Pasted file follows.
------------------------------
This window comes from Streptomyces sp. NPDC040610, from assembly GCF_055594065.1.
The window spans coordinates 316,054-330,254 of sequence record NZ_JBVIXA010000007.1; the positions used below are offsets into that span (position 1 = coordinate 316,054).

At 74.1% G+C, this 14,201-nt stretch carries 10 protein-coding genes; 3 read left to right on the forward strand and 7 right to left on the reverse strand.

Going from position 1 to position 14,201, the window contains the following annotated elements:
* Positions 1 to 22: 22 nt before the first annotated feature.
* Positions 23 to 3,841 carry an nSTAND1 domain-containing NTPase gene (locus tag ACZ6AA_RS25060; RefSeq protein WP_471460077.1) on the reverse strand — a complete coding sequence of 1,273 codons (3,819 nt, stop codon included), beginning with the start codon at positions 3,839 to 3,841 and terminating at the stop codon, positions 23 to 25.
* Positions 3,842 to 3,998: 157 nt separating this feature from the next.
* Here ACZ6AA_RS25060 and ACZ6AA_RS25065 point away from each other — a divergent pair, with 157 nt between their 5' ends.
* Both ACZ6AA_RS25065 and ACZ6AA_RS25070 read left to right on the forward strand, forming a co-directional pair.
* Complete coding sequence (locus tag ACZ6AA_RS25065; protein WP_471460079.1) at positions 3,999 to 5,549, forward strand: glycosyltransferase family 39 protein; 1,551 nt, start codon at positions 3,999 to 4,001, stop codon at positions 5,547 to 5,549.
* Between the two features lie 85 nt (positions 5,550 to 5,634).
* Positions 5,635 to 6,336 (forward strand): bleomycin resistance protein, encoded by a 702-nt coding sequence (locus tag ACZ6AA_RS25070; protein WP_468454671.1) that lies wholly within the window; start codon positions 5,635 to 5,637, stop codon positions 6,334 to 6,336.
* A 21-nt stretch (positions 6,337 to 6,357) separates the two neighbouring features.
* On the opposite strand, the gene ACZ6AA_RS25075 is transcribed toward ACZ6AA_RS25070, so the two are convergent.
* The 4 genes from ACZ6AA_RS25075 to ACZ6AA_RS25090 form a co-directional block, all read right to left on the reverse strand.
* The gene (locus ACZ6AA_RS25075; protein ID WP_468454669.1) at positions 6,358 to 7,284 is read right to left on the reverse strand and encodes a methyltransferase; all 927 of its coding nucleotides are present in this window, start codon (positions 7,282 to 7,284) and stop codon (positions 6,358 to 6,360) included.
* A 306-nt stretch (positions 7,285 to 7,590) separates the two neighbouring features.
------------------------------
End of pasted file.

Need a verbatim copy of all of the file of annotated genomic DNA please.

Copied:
This window comes from Streptomyces sp. NPDC040610, from assembly GCF_055594065.1.
The window spans coordinates 316,054-330,254 of sequence record NZ_JBVIXA010000007.1; the positions used below are offsets into that span (position 1 = coordinate 316,054).

At 74.1% G+C, this 14,201-nt stretch carries 10 protein-coding genes; 3 read left to right on the forward strand and 7 right to left on the reverse strand.

Going from position 1 to position 14,201, the window contains the following annotated elements:
* Positions 1 to 22: 22 nt before the first annotated feature.
* Positions 23 to 3,841 carry an nSTAND1 domain-containing NTPase gene (locus tag ACZ6AA_RS25060; RefSeq protein WP_471460077.1) on the reverse strand — a complete coding sequence of 1,273 codons (3,819 nt, stop codon included), beginning with the start codon at positions 3,839 to 3,841 and terminating at the stop codon, positions 23 to 25.
* Positions 3,842 to 3,998: 157 nt separating this feature from the next.
* Here ACZ6AA_RS25060 and ACZ6AA_RS25065 point away from each other — a divergent pair, with 157 nt between their 5' ends.
* Both ACZ6AA_RS25065 and ACZ6AA_RS25070 read left to right on the forward strand, forming a co-directional pair.
* Complete coding sequence (locus tag ACZ6AA_RS25065; protein WP_471460079.1) at positions 3,999 to 5,549, forward strand: glycosyltransferase family 39 protein; 1,551 nt, start codon at positions 3,999 to 4,001, stop codon at positions 5,547 to 5,549.
* Between the two features lie 85 nt (positions 5,550 to 5,634).
* Positions 5,635 to 6,336 (forward strand): bleomycin resistance protein, encoded by a 702-nt coding sequence (locus tag ACZ6AA_RS25070; protein WP_468454671.1) that lies wholly within the window; start codon positions 5,635 to 5,637, stop codon positions 6,334 to 6,336.
* A 21-nt stretch (positions 6,337 to 6,357) separates the two neighbouring features.
* On the opposite strand, the gene ACZ6AA_RS25075 is transcribed toward ACZ6AA_RS25070, so the two are convergent.
* The 4 genes from ACZ6AA_RS25075 to ACZ6AA_RS25090 form a co-directional block, all read right to left on the reverse strand.
* The gene (locus ACZ6AA_RS25075; protein ID WP_468454669.1) at positions 6,358 to 7,284 is read right to left on the reverse strand and encodes a methyltransferase; all 927 of its coding nucleotides are present in this window, start codon (positions 7,282 to 7,284) and stop codon (positions 6,358 to 6,360) included.
* A 306-nt stretch (positions 7,285 to 7,590) separates the two neighbouring features.